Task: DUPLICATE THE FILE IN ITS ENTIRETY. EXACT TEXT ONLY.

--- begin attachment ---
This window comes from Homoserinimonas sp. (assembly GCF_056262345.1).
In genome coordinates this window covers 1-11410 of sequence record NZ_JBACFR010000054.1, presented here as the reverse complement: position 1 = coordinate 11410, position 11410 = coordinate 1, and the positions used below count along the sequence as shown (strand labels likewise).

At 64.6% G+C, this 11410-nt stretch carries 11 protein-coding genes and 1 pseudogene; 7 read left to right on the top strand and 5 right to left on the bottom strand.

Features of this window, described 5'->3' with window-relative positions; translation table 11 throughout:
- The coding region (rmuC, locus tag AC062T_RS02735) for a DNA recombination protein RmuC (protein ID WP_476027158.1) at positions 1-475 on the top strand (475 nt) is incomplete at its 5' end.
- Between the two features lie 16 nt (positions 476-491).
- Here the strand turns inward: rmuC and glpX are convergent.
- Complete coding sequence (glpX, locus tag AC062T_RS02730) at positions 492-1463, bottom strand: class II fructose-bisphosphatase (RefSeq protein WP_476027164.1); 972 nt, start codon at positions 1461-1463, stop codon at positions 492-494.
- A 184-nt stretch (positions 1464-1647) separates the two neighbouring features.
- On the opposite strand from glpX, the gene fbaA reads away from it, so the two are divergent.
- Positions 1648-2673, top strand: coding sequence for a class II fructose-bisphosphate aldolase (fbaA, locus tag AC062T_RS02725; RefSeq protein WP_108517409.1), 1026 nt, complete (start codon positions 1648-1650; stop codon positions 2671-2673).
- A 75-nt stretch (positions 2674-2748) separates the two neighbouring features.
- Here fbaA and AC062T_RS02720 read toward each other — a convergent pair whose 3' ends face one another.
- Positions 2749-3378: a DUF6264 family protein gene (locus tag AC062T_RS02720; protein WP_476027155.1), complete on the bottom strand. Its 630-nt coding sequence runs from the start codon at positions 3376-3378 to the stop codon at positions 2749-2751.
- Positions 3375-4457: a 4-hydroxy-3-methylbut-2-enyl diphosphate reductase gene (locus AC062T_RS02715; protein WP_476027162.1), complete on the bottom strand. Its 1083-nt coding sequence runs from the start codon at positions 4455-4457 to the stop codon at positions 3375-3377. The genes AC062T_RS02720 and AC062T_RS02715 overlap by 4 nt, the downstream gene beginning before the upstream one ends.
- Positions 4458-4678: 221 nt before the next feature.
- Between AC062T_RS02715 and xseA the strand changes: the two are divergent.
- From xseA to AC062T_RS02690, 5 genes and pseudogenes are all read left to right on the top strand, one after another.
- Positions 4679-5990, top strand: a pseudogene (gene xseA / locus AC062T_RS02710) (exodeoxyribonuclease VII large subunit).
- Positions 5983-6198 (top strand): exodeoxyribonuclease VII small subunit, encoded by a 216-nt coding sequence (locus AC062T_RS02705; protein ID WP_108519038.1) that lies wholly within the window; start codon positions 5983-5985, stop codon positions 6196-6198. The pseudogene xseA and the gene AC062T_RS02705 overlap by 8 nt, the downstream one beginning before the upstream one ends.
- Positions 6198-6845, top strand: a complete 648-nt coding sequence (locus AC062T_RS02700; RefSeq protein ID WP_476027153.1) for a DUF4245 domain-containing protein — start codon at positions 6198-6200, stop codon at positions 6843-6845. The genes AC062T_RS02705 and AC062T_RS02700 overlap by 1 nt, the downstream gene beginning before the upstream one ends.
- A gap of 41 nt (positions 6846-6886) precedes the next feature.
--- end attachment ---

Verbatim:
This window comes from Homoserinimonas sp. (assembly GCF_056262345.1).
In genome coordinates this window covers 1-11410 of sequence record NZ_JBACFR010000054.1, presented here as the reverse complement: position 1 = coordinate 11410, position 11410 = coordinate 1, and the positions used below count along the sequence as shown (strand labels likewise).

At 64.6% G+C, this 11410-nt stretch carries 11 protein-coding genes and 1 pseudogene; 7 read left to right on the top strand and 5 right to left on the bottom strand.

Features of this window, described 5'->3' with window-relative positions; translation table 11 throughout:
- The coding region (rmuC, locus tag AC062T_RS02735) for a DNA recombination protein RmuC (protein ID WP_476027158.1) at positions 1-475 on the top strand (475 nt) is incomplete at its 5' end.
- Between the two features lie 16 nt (positions 476-491).
- Here the strand turns inward: rmuC and glpX are convergent.
- Complete coding sequence (glpX, locus tag AC062T_RS02730) at positions 492-1463, bottom strand: class II fructose-bisphosphatase (RefSeq protein WP_476027164.1); 972 nt, start codon at positions 1461-1463, stop codon at positions 492-494.
- A 184-nt stretch (positions 1464-1647) separates the two neighbouring features.
- On the opposite strand from glpX, the gene fbaA reads away from it, so the two are divergent.
- Positions 1648-2673, top strand: coding sequence for a class II fructose-bisphosphate aldolase (fbaA, locus tag AC062T_RS02725; RefSeq protein WP_108517409.1), 1026 nt, complete (start codon positions 1648-1650; stop codon positions 2671-2673).
- A 75-nt stretch (positions 2674-2748) separates the two neighbouring features.
- Here fbaA and AC062T_RS02720 read toward each other — a convergent pair whose 3' ends face one another.
- Positions 2749-3378: a DUF6264 family protein gene (locus tag AC062T_RS02720; protein WP_476027155.1), complete on the bottom strand. Its 630-nt coding sequence runs from the start codon at positions 3376-3378 to the stop codon at positions 2749-2751.
- Positions 3375-4457: a 4-hydroxy-3-methylbut-2-enyl diphosphate reductase gene (locus AC062T_RS02715; protein WP_476027162.1), complete on the bottom strand. Its 1083-nt coding sequence runs from the start codon at positions 4455-4457 to the stop codon at positions 3375-3377. The genes AC062T_RS02720 and AC062T_RS02715 overlap by 4 nt, the downstream gene beginning before the upstream one ends.
- Positions 4458-4678: 221 nt before the next feature.
- Between AC062T_RS02715 and xseA the strand changes: the two are divergent.
- From xseA to AC062T_RS02690, 5 genes and pseudogenes are all read left to right on the top strand, one after another.
- Positions 4679-5990, top strand: a pseudogene (gene xseA / locus AC062T_RS02710) (exodeoxyribonuclease VII large subunit).
- Positions 5983-6198 (top strand): exodeoxyribonuclease VII small subunit, encoded by a 216-nt coding sequence (locus AC062T_RS02705; protein ID WP_108519038.1) that lies wholly within the window; start codon positions 5983-5985, stop codon positions 6196-6198. The pseudogene xseA and the gene AC062T_RS02705 overlap by 8 nt, the downstream one beginning before the upstream one ends.
- Positions 6198-6845, top strand: a complete 648-nt coding sequence (locus AC062T_RS02700; RefSeq protein ID WP_476027153.1) for a DUF4245 domain-containing protein — start codon at positions 6198-6200, stop codon at positions 6843-6845. The genes AC062T_RS02705 and AC062T_RS02700 overlap by 1 nt, the downstream gene beginning before the upstream one ends.
- A gap of 41 nt (positions 6846-6886) precedes the next feature.